Rising rates no problem for Philippine property-stock traders

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“Favoring property stocks at a time of rising interest rates seems a paradox. But this is an extraordinary situation since foreign inflows are helping drive residential sales and office leasing. The weaker peso has given foreigners and overseas Filipinos the firepower to buy property.”

By Bloomberg

THE most aggressive interest-rate tightening in the Philippines in 18 years has yet to shake the faith of local money managers in the nation’s property stocks.

Traders at Security Bank Corp. and ATR Asset Management Inc. are sticking with their overweight position for the sector, even as the central bank has jacked up policy rates by 150 basis points over four months. SM Prime Holdings Inc. and Ayala Land Inc. are among preferred builders on bets the tightening will not lead to a jump in mortgage rates and discourage home buyers.

“Favoring property stocks at a time of rising interest rates seems a paradox,” said Noel Reyes, who helps manage $1 billion as chief investment officer at Security Bank. “But this is an extraordinary situation since foreign inflows are helping drive residential sales and office leasing. The weaker peso has given foreigners and overseas Filipinos the firepower to buy property.”

Chinese buyers, foreigners and families of overseas Filipinos have been a driving force for the market: SM Prime, the biggest home builder by market value and largest mall owner, sourced 80 percent of its first-half reservation sales from the two latter groups. And most of the offshore online gaming licenses issued by the Philippines since President Rodrigo Duterte assumed office two years ago went to investors catering to gamblers from the mainland.

As a result, home-reservation sales jumped 23 percent to 215 billion pesos ($4 billion) in the first half of the year for the nation’s six biggest developers, AP Securities Inc. data show. Developers listed on the Philippine exchange delivered 16 percent growth in second-quarter earnings, one of the best sectors, according to data compiled by Bloomberg based on median income growth results from the companies.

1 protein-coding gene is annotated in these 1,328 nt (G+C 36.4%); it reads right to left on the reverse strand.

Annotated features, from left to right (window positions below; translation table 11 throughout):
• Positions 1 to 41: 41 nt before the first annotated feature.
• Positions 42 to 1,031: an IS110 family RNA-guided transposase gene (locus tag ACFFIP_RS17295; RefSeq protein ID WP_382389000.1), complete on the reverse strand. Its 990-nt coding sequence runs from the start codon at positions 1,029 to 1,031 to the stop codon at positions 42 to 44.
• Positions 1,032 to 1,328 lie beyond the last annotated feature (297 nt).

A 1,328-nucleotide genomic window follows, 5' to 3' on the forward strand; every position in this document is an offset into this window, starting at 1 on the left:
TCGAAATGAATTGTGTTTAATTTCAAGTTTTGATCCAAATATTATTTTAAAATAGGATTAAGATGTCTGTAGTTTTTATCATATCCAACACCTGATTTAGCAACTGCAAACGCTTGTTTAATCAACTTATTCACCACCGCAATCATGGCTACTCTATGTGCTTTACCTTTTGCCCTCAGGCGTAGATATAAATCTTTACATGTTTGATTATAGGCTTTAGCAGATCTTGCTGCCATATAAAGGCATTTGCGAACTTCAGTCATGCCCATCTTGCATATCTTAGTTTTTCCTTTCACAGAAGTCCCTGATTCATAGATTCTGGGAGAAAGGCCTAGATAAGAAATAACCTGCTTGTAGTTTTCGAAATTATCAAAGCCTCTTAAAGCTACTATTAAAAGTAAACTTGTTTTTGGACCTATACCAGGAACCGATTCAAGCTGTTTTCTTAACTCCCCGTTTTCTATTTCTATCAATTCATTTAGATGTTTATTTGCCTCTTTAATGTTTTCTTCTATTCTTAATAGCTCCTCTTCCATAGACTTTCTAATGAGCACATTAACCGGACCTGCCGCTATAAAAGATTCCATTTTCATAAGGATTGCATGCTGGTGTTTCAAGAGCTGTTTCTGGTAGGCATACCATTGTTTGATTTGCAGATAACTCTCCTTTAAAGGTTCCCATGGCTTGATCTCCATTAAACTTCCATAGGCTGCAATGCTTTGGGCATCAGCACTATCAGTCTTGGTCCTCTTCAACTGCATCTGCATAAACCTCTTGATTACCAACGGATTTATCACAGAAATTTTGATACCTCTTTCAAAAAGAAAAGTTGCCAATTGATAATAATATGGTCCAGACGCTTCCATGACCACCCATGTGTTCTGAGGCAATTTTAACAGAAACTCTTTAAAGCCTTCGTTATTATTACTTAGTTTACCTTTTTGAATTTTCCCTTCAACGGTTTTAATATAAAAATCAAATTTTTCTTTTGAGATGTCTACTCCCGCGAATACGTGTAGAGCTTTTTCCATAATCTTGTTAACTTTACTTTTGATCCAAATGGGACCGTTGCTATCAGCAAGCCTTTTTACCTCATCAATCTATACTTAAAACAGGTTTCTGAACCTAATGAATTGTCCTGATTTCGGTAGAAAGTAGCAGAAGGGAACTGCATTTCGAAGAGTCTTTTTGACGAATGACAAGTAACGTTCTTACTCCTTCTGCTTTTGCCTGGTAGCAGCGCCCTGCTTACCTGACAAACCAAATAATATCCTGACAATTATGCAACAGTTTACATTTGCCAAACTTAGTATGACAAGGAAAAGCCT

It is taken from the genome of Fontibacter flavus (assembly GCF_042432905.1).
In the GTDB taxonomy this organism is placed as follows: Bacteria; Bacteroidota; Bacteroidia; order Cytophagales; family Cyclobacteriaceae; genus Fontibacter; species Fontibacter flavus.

While that’s not prevented the sector’s shares from falling, it’s certainly helped. The Philippine Stock Exchange Property Index has fallen 9 percent this year, less than the 15 percent plunge in the nation’s benchmark equity gauge.

The competition among banks is another reason to stay overweight property stocks, according to Julian Tarrobago, who helps manage $1.8 billion as head of equities at ATR Asset Management.

“It’s too early to be afraid that this increase in policy rates will adversely impact affordability when it comes to mortgages,” Tarrobago said. “It takes time for borrowing costs to reflect the adjustment in full, and banks can’t quickly raise mortgages because the environment is very competitive.”

So far, there are no signs that the central bank’s rate adjustments will throw off the property market or that growth is plateauing, according to Richard Laneda, an analyst at COL Financial Group Inc. who has a buy rating on the six builders he covers.

“We still expect at least two more quarters of strong take-up sales growth and strong earnings,” Laneda said. “Many major developers are also building up their leasing assets, so the impact of slower residential will not be as bad as in the previous down cycle.”